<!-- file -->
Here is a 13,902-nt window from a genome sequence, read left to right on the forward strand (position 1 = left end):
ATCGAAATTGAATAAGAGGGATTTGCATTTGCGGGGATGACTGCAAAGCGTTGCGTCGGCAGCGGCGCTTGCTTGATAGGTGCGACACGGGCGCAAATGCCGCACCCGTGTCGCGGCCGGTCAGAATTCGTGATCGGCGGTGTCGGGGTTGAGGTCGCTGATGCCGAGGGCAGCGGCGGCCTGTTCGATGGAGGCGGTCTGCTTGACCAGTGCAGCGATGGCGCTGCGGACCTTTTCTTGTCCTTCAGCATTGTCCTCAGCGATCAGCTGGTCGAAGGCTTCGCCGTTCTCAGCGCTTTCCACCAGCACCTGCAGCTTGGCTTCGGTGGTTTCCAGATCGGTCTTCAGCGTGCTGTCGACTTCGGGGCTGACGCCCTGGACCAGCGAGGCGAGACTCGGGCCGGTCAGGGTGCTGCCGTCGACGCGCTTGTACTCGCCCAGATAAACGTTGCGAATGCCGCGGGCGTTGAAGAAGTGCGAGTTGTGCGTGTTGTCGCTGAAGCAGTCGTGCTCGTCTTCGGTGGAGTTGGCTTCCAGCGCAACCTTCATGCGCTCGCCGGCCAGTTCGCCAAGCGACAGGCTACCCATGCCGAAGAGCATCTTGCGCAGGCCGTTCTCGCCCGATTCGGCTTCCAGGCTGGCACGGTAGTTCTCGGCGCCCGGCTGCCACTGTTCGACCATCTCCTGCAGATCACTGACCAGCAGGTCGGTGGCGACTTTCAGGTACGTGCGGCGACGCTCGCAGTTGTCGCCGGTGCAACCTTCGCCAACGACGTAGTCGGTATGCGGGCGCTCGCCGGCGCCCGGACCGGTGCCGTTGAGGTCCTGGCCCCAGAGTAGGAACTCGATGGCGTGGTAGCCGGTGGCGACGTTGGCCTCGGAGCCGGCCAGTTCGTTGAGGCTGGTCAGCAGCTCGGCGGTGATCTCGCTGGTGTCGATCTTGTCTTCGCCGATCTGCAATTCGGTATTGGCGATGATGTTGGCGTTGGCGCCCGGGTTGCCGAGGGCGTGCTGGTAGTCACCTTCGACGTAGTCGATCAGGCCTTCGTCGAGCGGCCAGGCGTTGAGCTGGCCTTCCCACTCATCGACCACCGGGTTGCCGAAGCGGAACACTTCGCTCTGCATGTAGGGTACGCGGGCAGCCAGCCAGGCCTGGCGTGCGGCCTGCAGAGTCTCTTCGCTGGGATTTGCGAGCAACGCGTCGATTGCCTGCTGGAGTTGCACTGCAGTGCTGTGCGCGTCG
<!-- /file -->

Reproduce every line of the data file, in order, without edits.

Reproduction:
Here is a 13,902-nt window from a genome sequence, read left to right on the forward strand (position 1 = left end):
ATCGAAATTGAATAAGAGGGATTTGCATTTGCGGGGATGACTGCAAAGCGTTGCGTCGGCAGCGGCGCTTGCTTGATAGGTGCGACACGGGCGCAAATGCCGCACCCGTGTCGCGGCCGGTCAGAATTCGTGATCGGCGGTGTCGGGGTTGAGGTCGCTGATGCCGAGGGCAGCGGCGGCCTGTTCGATGGAGGCGGTCTGCTTGACCAGTGCAGCGATGGCGCTGCGGACCTTTTCTTGTCCTTCAGCATTGTCCTCAGCGATCAGCTGGTCGAAGGCTTCGCCGTTCTCAGCGCTTTCCACCAGCACCTGCAGCTTGGCTTCGGTGGTTTCCAGATCGGTCTTCAGCGTGCTGTCGACTTCGGGGCTGACGCCCTGGACCAGCGAGGCGAGACTCGGGCCGGTCAGGGTGCTGCCGTCGACGCGCTTGTACTCGCCCAGATAAACGTTGCGAATGCCGCGGGCGTTGAAGAAGTGCGAGTTGTGCGTGTTGTCGCTGAAGCAGTCGTGCTCGTCTTCGGTGGAGTTGGCTTCCAGCGCAACCTTCATGCGCTCGCCGGCCAGTTCGCCAAGCGACAGGCTACCCATGCCGAAGAGCATCTTGCGCAGGCCGTTCTCGCCCGATTCGGCTTCCAGGCTGGCACGGTAGTTCTCGGCGCCCGGCTGCCACTGTTCGACCATCTCCTGCAGATCACTGACCAGCAGGTCGGTGGCGACTTTCAGGTACGTGCGGCGACGCTCGCAGTTGTCGCCGGTGCAACCTTCGCCAACGACGTAGTCGGTATGCGGGCGCTCGCCGGCGCCCGGACCGGTGCCGTTGAGGTCCTGGCCCCAGAGTAGGAACTCGATGGCGTGGTAGCCGGTGGCGACGTTGGCCTCGGAGCCGGCCAGTTCGTTGAGGCTGGTCAGCAGCTCGGCGGTGATCTCGCTGGTGTCGATCTTGTCTTCGCCGATCTGCAATTCGGTATTGGCGATGATGTTGGCGTTGGCGCCCGGGTTGCCGAGGGCGTGCTGGTAGTCACCTTCGACGTAGTCGATCAGGCCTTCGTCGAGCGGCCAGGCGTTGAGCTGGCCTTCCCACTCATCGACCACCGGGTTGCCGAAGCGGAACACTTCGCTCTGCATGTAGGGTACGCGGGCAGCCAGCCAGGCCTGGCGTGCGGCCTGCAGAGTCTCTTCGCTGGGATTTGCGAGCAACGCGTCGATTGCCTGCTGGAGTTGCACTGCAGTGCTGTGCGCGTCG